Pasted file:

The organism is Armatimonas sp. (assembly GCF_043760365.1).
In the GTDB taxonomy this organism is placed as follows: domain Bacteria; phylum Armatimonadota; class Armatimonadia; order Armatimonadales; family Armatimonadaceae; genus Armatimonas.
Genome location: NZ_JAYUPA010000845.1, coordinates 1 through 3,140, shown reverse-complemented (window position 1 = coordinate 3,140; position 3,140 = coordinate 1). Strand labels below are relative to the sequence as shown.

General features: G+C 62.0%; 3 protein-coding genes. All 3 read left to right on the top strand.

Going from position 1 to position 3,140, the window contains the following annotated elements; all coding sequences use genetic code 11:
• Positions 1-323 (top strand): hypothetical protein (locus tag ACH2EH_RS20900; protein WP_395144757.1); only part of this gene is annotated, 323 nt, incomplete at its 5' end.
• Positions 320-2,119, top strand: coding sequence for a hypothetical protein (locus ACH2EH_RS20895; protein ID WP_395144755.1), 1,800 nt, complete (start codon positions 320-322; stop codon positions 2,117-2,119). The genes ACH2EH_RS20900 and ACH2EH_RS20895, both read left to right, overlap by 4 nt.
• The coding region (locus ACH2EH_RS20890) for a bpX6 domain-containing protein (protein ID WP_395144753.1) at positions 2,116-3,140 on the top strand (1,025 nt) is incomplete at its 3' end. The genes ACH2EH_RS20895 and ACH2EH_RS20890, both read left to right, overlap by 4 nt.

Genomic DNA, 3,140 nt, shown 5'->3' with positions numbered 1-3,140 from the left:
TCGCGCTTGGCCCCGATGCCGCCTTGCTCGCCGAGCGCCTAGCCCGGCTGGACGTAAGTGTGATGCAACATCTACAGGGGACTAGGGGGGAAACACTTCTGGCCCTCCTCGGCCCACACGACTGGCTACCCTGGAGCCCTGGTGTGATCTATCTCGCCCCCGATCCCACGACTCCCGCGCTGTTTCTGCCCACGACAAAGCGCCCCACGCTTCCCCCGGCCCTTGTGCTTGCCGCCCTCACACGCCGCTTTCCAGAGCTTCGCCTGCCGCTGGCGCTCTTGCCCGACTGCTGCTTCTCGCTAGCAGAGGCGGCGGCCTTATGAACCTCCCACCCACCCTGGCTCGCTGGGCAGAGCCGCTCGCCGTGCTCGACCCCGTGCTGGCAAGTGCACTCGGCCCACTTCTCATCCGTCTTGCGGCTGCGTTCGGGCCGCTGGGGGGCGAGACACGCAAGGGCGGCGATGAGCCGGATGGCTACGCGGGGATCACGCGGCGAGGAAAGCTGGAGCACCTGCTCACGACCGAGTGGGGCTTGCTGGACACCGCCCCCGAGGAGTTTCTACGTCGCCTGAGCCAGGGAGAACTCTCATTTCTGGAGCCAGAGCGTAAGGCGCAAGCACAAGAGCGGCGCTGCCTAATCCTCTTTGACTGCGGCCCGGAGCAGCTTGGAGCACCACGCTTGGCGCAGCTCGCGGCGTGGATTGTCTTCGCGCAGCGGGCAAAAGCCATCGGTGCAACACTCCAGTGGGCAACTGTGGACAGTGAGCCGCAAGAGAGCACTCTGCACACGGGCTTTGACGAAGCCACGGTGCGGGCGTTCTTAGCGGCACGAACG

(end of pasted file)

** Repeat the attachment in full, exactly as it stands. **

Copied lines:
The organism is Armatimonas sp. (assembly GCF_043760365.1).
In the GTDB taxonomy this organism is placed as follows: domain Bacteria; phylum Armatimonadota; class Armatimonadia; order Armatimonadales; family Armatimonadaceae; genus Armatimonas.
Genome location: NZ_JAYUPA010000845.1, coordinates 1 through 3,140, shown reverse-complemented (window position 1 = coordinate 3,140; position 3,140 = coordinate 1). Strand labels below are relative to the sequence as shown.

General features: G+C 62.0%; 3 protein-coding genes. All 3 read left to right on the top strand.

Going from position 1 to position 3,140, the window contains the following annotated elements; all coding sequences use genetic code 11:
• Positions 1-323 (top strand): hypothetical protein (locus tag ACH2EH_RS20900; protein WP_395144757.1); only part of this gene is annotated, 323 nt, incomplete at its 5' end.
• Positions 320-2,119, top strand: coding sequence for a hypothetical protein (locus ACH2EH_RS20895; protein ID WP_395144755.1), 1,800 nt, complete (start codon positions 320-322; stop codon positions 2,117-2,119). The genes ACH2EH_RS20900 and ACH2EH_RS20895, both read left to right, overlap by 4 nt.
• The coding region (locus ACH2EH_RS20890) for a bpX6 domain-containing protein (protein ID WP_395144753.1) at positions 2,116-3,140 on the top strand (1,025 nt) is incomplete at its 3' end. The genes ACH2EH_RS20895 and ACH2EH_RS20890, both read left to right, overlap by 4 nt.

Genomic DNA, 3,140 nt, shown 5'->3' with positions numbered 1-3,140 from the left:
TCGCGCTTGGCCCCGATGCCGCCTTGCTCGCCGAGCGCCTAGCCCGGCTGGACGTAAGTGTGATGCAACATCTACAGGGGACTAGGGGGGAAACACTTCTGGCCCTCCTCGGCCCACACGACTGGCTACCCTGGAGCCCTGGTGTGATCTATCTCGCCCCCGATCCCACGACTCCCGCGCTGTTTCTGCCCACGACAAAGCGCCCCACGCTTCCCCCGGCCCTTGTGCTTGCCGCCCTCACACGCCGCTTTCCAGAGCTTCGCCTGCCGCTGGCGCTCTTGCCCGACTGCTGCTTCTCGCTAGCAGAGGCGGCGGCCTTATGAACCTCCCACCCACCCTGGCTCGCTGGGCAGAGCCGCTCGCCGTGCTCGACCCCGTGCTGGCAAGTGCACTCGGCCCACTTCTCATCCGTCTTGCGGCTGCGTTCGGGCCGCTGGGGGGCGAGACACGCAAGGGCGGCGATGAGCCGGATGGCTACGCGGGGATCACGCGGCGAGGAAAGCTGGAGCACCTGCTCACGACCGAGTGGGGCTTGCTGGACACCGCCCCCGAGGAGTTTCTACGTCGCCTGAGCCAGGGAGAACTCTCATTTCTGGAGCCAGAGCGTAAGGCGCAAGCACAAGAGCGGCGCTGCCTAATCCTCTTTGACTGCGGCCCGGAGCAGCTTGGAGCACCACGCTTGGCGCAGCTCGCGGCGTGGATTGTCTTCGCGCAGCGGGCAAAAGCCATCGGTGCAACACTCCAGTGGGCAACTGTGGACAGTGAGCCGCAAGAGAGCACTCTGCACACGGGCTTTGACGAAGCCACGGTGCGGGCGTTCTTAGCGGCACGAACG